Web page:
12 C
Saturday, June 15, 2024

YouTuber Grace Helbig reveals ‘triple-positive breast cancer’ diagnosis | Ents & Arts News

Must read

YouTuber Grace Helbig has revealed she has been diagnosed with triple-positive breast cancer.

The content creator shared the “shocking” news in an eight-minute video on her YouTube and Instagram page.

Addressing her fans, she started the video by saying, “I don’t know how to do this, so we’re just going to do this.

“I have breast cancer.”

Ms Helbig said she has now had a “decent” amount of time to process the diagnosis and to start “the process”, after being told the news last month.

Ms Helbig joined the video streaming site 16 years ago and has now accumulated over two million subscribers – she is known for her viral challenges and comedic vlogs.

In the video, she said: “From every doctor or medical professional or person who has any knowledge about cancer, they have said it’s super treatable, highly beatable.”

“We’re going for cure not remission here. Which is exciting, encouraging, helpful, good.”

Ms Helbig said the treatment plan “looks like” six rounds of chemotherapy, which she said is then followed by hormonal therapy.

The YouTuber said she wanted to open up to fans as she has felt as though she had been “existing with a big secret.”

Ms Helbig said before her diagnosis, she had noticed a “weird lump” in her left breast, which she brought up in her gynaecologist appointment.

“I had sort of noticed a weird lump in my left breast, but I really had to talk myself into bringing it up to her in the appointment because I thought I was just a stupid little girl that didn’t know how girl bodies worked and it’s probably just muscle tissue,” she said.

“Thank God I listened to that little voice inside of me that finally got the courage to bring it up to her because she also thought it was abnormal.”

She also encouraged viewers to “get those lumps checked” and advised people not to be afraid to “ask a doctor what you might think is a stupid question.”

‘I’m ready to take this on’

After reaching out to her gynaecologist, Ms Helbig was then sent in for a mammogram and an ultrasound.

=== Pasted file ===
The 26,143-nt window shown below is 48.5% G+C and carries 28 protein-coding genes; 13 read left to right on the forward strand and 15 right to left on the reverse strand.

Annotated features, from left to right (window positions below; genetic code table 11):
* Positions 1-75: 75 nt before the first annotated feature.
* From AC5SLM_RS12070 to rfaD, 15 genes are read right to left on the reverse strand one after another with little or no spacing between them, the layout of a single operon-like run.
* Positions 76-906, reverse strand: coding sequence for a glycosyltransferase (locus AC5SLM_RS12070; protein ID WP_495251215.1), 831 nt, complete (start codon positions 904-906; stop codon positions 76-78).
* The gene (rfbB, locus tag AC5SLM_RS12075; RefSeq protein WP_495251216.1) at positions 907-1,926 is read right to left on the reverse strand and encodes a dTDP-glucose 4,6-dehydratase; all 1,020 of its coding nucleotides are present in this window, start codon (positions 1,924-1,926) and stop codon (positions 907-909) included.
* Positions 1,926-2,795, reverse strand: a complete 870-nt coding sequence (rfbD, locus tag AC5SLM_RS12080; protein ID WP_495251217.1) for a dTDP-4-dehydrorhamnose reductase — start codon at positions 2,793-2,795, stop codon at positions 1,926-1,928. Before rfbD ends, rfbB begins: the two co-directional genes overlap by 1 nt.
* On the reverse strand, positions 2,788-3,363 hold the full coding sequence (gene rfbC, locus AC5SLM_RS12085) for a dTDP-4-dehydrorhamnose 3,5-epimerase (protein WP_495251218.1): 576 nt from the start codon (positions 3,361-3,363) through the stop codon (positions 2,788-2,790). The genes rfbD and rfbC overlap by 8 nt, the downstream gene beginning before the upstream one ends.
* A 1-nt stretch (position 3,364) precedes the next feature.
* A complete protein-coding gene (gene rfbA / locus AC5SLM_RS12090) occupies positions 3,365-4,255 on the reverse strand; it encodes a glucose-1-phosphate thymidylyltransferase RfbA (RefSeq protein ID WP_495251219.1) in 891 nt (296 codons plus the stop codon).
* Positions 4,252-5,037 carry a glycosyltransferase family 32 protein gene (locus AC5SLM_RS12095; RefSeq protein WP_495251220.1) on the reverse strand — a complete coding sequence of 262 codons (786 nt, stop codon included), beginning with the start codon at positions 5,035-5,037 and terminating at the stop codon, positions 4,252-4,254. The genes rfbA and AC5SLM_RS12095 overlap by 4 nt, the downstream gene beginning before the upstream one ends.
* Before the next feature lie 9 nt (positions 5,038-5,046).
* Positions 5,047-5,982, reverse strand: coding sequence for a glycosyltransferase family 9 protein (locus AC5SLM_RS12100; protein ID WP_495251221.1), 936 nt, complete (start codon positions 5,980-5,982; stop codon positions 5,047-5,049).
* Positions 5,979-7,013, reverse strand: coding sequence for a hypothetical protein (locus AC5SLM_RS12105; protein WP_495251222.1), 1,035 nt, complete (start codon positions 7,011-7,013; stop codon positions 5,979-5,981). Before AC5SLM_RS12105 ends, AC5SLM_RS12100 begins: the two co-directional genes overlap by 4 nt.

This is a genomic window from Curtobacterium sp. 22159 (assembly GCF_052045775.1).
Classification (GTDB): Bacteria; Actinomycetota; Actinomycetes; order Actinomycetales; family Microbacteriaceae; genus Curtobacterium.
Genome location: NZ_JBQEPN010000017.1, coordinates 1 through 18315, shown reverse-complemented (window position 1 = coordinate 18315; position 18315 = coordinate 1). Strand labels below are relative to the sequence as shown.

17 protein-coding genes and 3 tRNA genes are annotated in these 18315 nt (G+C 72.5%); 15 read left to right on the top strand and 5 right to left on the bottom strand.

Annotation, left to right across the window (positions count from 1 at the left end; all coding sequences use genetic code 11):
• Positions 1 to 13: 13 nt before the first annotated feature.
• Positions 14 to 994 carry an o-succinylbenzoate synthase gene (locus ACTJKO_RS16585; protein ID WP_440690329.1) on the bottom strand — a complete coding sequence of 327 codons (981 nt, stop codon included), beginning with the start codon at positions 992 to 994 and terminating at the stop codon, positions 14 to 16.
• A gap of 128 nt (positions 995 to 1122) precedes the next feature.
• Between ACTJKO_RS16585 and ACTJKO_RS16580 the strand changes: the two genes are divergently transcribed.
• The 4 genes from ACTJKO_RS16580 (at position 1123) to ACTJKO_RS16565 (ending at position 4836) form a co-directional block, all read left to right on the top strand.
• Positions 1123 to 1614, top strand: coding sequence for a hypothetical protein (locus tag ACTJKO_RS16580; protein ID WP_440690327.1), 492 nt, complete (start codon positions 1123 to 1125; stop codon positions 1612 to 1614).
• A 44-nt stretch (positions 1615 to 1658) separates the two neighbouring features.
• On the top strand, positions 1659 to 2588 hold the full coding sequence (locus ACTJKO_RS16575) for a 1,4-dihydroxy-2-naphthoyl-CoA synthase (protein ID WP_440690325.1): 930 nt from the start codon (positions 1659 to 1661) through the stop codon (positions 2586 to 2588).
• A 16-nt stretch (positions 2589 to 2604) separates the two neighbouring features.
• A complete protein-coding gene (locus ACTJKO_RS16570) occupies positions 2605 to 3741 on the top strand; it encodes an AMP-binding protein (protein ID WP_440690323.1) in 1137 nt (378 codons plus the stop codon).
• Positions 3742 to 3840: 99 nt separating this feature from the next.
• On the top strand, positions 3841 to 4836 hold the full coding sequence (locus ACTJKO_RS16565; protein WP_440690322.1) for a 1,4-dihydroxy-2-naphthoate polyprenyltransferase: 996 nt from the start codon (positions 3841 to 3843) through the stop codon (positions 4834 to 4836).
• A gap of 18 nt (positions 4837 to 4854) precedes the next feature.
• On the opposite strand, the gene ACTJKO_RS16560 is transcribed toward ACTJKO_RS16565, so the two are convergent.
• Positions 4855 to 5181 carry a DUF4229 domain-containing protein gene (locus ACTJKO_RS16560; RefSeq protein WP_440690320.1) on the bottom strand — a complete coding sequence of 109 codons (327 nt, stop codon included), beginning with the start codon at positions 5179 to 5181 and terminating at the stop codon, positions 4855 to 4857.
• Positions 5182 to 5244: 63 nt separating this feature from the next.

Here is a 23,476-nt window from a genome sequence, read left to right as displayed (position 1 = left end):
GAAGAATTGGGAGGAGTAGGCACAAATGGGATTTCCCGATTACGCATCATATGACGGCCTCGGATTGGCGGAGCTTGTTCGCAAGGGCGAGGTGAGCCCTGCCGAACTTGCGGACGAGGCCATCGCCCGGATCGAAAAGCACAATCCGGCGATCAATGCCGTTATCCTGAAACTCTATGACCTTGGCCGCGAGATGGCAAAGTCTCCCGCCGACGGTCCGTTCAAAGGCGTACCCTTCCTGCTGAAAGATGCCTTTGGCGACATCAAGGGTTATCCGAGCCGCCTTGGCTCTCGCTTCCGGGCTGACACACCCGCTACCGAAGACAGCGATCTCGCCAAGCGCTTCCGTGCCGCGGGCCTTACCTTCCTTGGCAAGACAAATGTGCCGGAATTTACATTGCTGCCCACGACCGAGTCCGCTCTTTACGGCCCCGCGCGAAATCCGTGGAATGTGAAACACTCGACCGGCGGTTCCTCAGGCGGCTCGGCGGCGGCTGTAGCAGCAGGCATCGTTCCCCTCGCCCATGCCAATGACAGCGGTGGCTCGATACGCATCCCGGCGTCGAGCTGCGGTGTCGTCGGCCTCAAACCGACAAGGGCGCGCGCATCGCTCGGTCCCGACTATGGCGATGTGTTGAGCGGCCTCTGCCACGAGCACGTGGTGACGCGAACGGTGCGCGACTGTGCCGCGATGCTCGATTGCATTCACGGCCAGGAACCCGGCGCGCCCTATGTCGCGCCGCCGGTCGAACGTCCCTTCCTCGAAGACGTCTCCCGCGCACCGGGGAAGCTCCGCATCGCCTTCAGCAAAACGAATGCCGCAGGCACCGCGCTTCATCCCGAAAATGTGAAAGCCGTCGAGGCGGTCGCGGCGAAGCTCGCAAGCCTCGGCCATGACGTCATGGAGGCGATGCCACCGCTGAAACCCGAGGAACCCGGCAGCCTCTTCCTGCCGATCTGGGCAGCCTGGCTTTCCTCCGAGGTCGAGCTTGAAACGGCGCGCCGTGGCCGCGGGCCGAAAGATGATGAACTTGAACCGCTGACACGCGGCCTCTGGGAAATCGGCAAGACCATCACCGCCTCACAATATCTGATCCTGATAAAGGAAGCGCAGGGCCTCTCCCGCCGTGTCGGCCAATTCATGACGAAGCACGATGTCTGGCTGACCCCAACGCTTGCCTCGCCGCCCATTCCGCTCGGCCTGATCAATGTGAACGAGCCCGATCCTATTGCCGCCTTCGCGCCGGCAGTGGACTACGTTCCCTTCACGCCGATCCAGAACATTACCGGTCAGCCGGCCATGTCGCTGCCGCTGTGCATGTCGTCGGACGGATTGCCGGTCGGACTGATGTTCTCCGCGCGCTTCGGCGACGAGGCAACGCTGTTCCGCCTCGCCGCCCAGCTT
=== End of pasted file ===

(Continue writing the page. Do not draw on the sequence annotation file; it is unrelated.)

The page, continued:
She said she felt “unsettled” after the nurse came back and ordered her to get a biopsy.

“The real kicker is when I got the biopsy,” she said.

She explained that the doctor that was doing the biopsy mentioned her own diagnosis five years ago, which Ms Helbig said, “I think in hindsight she might have been trying to show me… ‘look at where I’m at five years later. I’m a doctor doing your biopsy. Not all hope is lost.'”

YouTuber Hank Green, who also recently revealed he had been diagnosed with cancer, shared his support for Ms Helbig publicly in a tweet with heart emojis.

Pic: vlogbrothers/YouTube
Pic: vlogbrothers/YouTube

Ms Helbig mentioned the two of them have been in touch and said: “I have been texting with him and his videos have been so incredibly helpful.

“And I am now eagerly awaiting his cancer stand-up to read through, which he has promised to send me because I’m going to need comedy through this process.”

Looking into the future, the YouTube star said she will still continue to make episodes for her podcast This Might Get Weird.

Ending the video, Ms Helbig added: “I’m doing well, and I’m ready to take this on.”

Read more from Sky News:
Meta to launch a rival to Twitter
Students ‘traumatised’ after deaths of classmates on Greek island

According to the National Cancer Institute, triple-positive breast cancer is a type of breast cancer in which the tumour cells have estrogen receptors, progesterone receptors and a larger-than-normal number of HER2 receptors on their surface.

Triple-positive cancers tend to be more aggressive and often occur in younger people.

HER2-positive – is a breast cancer that tests positive for a protein called human epidermal growth factor receptor 2 (HER2).

“This protein promotes the growth of cancer cells,” the Mayo Clinic website says.

There are different treatments available depending on the type of cancer and stage. Cancers that are further along may be treated with chemotherapy, radiation, and other targeted or hormone therapies.

Source link

- Advertisement -spot_img

More articles

- Advertisement -

Latest articles